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Derivative Question

  1. Feb 10, 2005 #1

    DB

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    I'm probably more wrong here then I've ever been, but I'll ask the question.

    I've read that the derivative of a function is a new function showing how fast the original function was changing. So if you had a function of acceleration vs time, would the derivative be a function of jolts vs time?

    Thanks
     
  2. jcsd
  3. Feb 10, 2005 #2

    mathwonk

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    what is a jolt? if it is the rate of change of acceleration, i.e. of force, then yes I guess so.

    i.e. the derivative of acceleration wrt time is approximated AT ANY INSTANT, by the change in aCCELERATION over a small time interval, divided by length of the the time interval.
     
  4. Feb 10, 2005 #3

    DB

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    Yup, a jolt is the rate of change of acceleration. So is this wat you mean,
    Derivative:
    [tex]\frac{\Delta a}{\Delta t}[/tex]
    ???

    P.S I think my equation is wrong, it seems to classical...
     
  5. Feb 10, 2005 #4

    dextercioby

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    Yes,it should be a limit there:

    [tex] \dot{a}=:\lim_{\Delta t \rightarrow 0} \frac{\Delta a}{\Delta t} [/tex]

    Daniel.
     
  6. Feb 10, 2005 #5

    DB

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    Thanks
    I've got 2 questions now, I don't want to bother you guys because I'm not taking calculus, Im just curious, but Im assuming that the dot on top of the a means the derivative of acceleration?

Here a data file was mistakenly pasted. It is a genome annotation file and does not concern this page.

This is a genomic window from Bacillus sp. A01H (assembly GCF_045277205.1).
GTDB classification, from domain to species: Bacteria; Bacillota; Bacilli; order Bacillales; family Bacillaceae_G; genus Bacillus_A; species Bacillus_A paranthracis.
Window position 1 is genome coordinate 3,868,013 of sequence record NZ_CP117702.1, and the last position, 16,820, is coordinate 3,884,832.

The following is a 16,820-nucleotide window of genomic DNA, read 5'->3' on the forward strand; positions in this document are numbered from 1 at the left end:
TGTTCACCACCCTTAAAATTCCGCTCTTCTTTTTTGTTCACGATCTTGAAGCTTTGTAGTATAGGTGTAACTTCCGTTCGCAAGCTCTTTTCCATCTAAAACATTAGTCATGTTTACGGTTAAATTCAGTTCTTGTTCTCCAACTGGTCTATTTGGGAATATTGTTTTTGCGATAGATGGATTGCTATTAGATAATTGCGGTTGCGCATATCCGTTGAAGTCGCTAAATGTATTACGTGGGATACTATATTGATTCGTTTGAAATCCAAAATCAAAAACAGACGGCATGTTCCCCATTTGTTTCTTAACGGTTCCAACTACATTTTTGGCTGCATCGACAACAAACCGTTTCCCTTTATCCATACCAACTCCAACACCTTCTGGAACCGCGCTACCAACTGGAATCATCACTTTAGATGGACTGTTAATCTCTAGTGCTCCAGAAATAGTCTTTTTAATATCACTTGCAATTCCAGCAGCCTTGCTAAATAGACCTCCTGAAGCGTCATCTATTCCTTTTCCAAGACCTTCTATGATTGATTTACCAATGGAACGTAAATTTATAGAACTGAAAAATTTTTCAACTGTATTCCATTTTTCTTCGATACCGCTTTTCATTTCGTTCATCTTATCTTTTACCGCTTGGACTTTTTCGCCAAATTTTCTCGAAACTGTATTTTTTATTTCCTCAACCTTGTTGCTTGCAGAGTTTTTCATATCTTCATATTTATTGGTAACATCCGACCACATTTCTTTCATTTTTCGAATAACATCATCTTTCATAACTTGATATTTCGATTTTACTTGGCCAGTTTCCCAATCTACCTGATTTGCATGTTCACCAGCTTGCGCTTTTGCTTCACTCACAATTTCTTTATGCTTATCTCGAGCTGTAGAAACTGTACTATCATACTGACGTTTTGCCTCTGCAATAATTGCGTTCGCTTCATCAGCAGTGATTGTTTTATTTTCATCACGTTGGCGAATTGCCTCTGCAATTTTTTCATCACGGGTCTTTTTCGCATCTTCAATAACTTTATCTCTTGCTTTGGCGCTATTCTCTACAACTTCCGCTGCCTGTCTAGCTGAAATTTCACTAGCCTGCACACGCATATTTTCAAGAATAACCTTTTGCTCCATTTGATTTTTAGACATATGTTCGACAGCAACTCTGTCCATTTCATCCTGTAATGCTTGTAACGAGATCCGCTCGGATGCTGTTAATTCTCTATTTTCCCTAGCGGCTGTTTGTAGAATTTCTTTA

And should I bother asking what a limit is? Or is it too complicated... It seems to me like a kind of restriction.
     
  7. Feb 10, 2005 #6

    dextercioby

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    Yes,in Newton's notation,a dot over a physical quantity means the derivative wrt time.As for limits (and hence the understanding of derivatives in general),i advise u to take calculus...

    Daniel.
     
  8. Feb 10, 2005 #7

    DB

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    Thanks, Ya its comming up in about 2 years, maybe less. I'm not exactly sure...
     
  9. Feb 10, 2005 #8

    dextercioby

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    In that case,be patient and u'll understand everything... :wink:

    Daniel.
     
  10. Feb 10, 2005 #9

    mathwonk

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    if you have an infinite number of approximations, the number they are approximating to is called their limit.

    so each "differerence quotient": delta(a)/delta(t) is an approximation, and the number they are approximations to, is the derivative, i.e. the derivative is the limit of the differerence quotients
     
  11. Feb 10, 2005 #10

    DB

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    Ok, it took me a while to process that sentence lol, but heres what I'm understanding. A limit is a description of a function when it "reaches" infinity. And the derivative is a way to express the rate of change of a function, but only with a limit, so your approximations don't reach infinity. Is it that right? So when not dealing with linear situations, are derivatives and limits sort of a more eleborate way to use a tangent line in a linear situation?

    And what exactly does [tex]\lim_{\Delta t \rightarrow 0}[/tex] mean? Is delta t--> 0 a way of expressing where the limit "starts and stops"?
     
  12. Feb 10, 2005 #11

    mathwonk